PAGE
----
If you are a marginal fan and want to become a full-blown fanatic, or if you are just trying to understand that special college football idiot in your life; I present a general calendar of every college football fan’s experience. We’ll begin with the actual season, which many might mistake for the only period of interest for a fan. However, you’ll find the other parts of the year are just as important in terms of explaining a fan’s waxing and waning mental stability.
September-November: The actual season. At this time of year you are focused on, unbelievably enough, the games. Seasons (and your mood) will obviously vary across teams but at some point in this 3 months span, one (or predictably more) of the following thoughts will cross your mind:
-Our coach sucks and we need a change
-Our coordinator(s) sucks. Why can’t the coach get up the nerve to fire him?
-Our quarterback sucks. The backup is our answer, it’s clear because (he completed two of three passes that one time he got in, “insiders” say he’s killing it in practice, he was highly ranked coming out of high school, he had a great spring game against the 3rd team defensive backfield).
Also, you will have a win that you weren’t expecting and this will increase your expectations for the remainder of the year. If it happens later in the year it’s proof that you should have been winning all along. This win will usually be the result of the other, more superior team not being able to get out of it’s own way but no matter. Their six turnovers can be explained by the fact that you finally started to play aggressive defense. The entire two-deep of their defensive line might have a life-threatening disease but your offensive line finally “asserted itself”.
To balance this out, you will also have a soul-crushing loss. This could be to a mid-major or FCS team. This could be a loss to your rival when they aren’t that good. It could be to take you out of a championship picture or cost you a big bowl game. Wait for it, it will come. Even teams who go undefeated and win the national championship will have a clunker of a game against an inferior opponent. Because they should be beating everyone by 40 points, their fans will feel the same as you do after one of the aforementioned losses.
November-Early January: There is actually as much is going on here as during the regular season. Your coach/coordinator who sucks might actually be fired and you and the rest of your fellow fans can set your team’s message board on fire with speculation about who the next coach will be. Someone is an insider who knows a “higher-up” in the university and that person always has an exciting candidate’s name to leak. That person is always wrong and will always cover his tracks by explaining about how the deal fell through. Regardless of who they end up hiring, you will probably be filled with an unwarranted sense of optimism because of the new hire.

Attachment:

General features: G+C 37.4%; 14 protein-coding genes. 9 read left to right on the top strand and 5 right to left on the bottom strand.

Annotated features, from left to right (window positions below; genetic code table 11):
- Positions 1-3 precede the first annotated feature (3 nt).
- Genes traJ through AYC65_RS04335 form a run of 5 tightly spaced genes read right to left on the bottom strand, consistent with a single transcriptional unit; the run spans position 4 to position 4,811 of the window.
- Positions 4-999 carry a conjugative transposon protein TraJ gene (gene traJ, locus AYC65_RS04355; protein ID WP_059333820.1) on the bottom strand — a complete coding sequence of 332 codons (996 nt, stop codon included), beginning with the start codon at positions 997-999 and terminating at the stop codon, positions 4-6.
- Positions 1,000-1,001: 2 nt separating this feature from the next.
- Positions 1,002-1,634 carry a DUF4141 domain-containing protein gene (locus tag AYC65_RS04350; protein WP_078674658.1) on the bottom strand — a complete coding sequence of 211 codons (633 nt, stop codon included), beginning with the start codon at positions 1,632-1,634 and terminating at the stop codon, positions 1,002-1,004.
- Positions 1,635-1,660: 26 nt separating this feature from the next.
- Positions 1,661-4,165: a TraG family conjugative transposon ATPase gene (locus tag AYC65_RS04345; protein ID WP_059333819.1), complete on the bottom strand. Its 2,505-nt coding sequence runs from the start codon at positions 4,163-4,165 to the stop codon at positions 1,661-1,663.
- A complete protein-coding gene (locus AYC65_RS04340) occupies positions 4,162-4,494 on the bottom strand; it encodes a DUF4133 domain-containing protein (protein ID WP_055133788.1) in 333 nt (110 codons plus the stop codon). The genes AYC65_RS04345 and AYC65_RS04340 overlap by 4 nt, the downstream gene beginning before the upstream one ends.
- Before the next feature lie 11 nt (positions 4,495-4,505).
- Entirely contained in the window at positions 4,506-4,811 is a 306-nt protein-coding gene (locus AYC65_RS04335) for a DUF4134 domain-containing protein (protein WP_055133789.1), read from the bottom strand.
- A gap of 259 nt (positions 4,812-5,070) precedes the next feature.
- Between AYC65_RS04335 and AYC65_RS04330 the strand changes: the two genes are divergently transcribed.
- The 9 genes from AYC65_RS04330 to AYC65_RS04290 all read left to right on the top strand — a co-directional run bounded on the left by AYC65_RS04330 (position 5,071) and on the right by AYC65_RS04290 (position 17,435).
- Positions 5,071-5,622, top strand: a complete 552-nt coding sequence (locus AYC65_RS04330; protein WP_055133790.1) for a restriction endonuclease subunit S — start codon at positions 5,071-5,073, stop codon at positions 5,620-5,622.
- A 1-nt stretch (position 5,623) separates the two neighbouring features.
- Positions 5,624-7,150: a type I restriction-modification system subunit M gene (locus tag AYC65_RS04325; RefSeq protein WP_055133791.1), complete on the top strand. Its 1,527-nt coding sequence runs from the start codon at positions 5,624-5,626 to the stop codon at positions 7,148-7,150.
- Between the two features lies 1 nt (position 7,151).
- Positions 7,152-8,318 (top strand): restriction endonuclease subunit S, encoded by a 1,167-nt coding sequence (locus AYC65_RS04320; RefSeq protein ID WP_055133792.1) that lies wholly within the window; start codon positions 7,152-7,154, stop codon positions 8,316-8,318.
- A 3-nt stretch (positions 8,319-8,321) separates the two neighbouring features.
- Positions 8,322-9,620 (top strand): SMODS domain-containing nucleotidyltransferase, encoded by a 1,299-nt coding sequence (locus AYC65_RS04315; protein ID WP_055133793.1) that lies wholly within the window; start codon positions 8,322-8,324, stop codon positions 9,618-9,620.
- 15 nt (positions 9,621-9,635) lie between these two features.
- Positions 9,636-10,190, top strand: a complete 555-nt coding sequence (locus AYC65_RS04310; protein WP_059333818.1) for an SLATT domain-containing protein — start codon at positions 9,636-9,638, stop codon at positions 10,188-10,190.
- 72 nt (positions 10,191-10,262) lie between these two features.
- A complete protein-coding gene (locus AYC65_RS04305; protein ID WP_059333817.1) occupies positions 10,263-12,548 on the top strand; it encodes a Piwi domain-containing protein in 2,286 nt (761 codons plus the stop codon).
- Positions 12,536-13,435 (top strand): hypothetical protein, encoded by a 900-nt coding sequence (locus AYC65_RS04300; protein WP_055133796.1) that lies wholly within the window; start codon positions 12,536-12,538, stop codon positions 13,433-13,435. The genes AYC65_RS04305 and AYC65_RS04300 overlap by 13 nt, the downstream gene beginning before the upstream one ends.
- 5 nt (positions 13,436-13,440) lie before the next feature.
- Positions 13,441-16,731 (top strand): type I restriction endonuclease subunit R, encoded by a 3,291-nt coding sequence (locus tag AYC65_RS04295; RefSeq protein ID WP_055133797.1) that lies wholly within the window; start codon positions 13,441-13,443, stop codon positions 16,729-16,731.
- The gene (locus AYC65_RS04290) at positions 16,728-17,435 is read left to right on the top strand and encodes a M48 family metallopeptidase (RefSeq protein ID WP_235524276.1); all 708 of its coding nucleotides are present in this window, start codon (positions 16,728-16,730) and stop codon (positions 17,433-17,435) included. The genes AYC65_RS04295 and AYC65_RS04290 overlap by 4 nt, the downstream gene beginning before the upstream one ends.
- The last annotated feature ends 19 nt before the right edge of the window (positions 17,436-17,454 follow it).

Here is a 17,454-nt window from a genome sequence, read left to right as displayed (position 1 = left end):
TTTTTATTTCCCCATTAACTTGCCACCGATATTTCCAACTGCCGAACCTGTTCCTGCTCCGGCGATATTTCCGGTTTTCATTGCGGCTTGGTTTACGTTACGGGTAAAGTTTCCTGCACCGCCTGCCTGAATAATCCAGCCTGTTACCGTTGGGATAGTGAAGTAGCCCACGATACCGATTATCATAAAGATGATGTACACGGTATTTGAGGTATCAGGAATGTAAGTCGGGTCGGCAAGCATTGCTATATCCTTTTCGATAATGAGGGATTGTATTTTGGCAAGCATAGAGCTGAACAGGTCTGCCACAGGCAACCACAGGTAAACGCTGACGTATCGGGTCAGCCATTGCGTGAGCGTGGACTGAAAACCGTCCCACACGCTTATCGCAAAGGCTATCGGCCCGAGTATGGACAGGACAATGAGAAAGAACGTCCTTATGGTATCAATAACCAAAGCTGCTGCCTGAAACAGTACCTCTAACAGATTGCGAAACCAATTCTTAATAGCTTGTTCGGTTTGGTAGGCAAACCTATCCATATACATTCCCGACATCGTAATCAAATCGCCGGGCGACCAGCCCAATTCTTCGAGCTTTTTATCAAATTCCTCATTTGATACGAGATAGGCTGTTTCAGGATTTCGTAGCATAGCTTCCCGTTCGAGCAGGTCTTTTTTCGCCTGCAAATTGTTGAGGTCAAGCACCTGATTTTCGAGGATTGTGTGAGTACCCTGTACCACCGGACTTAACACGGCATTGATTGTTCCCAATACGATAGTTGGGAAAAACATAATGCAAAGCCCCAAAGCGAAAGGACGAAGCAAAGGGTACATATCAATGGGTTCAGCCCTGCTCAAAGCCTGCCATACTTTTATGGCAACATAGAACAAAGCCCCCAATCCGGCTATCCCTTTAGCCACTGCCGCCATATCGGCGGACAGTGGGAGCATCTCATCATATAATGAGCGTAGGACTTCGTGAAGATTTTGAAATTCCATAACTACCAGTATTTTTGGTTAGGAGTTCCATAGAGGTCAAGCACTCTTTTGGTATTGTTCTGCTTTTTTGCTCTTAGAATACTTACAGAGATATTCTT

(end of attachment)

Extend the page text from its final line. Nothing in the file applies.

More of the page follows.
The lack of games until late December also affords you the opportunity to get caught up on where your team stands with recruiting. By now, some of the kids that committed early to your program or who were very high on your team will have decided to go elsewhere; maybe worse yet to your rival school. Those recruits are automatically overrated, could not qualify to get in to your fine academic institution, or they are a “problem” off the field according to one of the aforementioned “insiders”. You are convinced you dodged a bullet because that teenager will not be playing for your school and attention will turn to the teenagers that will. These come in two categories: highly touted and not. A highly touted recruit is a four- or five-star ranked kid. When one of these commits to your program, you will be convinced that he will be able to start right away and be the missing piece to your program’s championship puzzle. If your program gets a few of these, you are convinced you will be challenging for national championships since you are recruiting with the big boys. This will engender such excitement that you will study recruiting rankings religiously and make fun of schools with lower-ranked recruits.
The less touted recruits will all be “underrated” or “a steal” and you will like the fact that he “wants to be here”. You will also tell yourself and others that Tom Brady wasn’t highly recruited out of high school and ratings are all political and don’t mean anything. You will be amazed at his highlights and point to them as evidence of being “underrated” even though the highlights show the best 1% of all plays the kid was involved in during the entire season. Conveniently missing from the highlight film are times he loafed, got unsportsmanlike conduct penalties and blew a coverage. Furthermore, you will be brimming with optimism when someone tells you that they’ve seen him play in high school and he’s great. Yep, no other division 1 recruit looks good in high school; just your kid…..oh, and did I mention he “wants to be here”?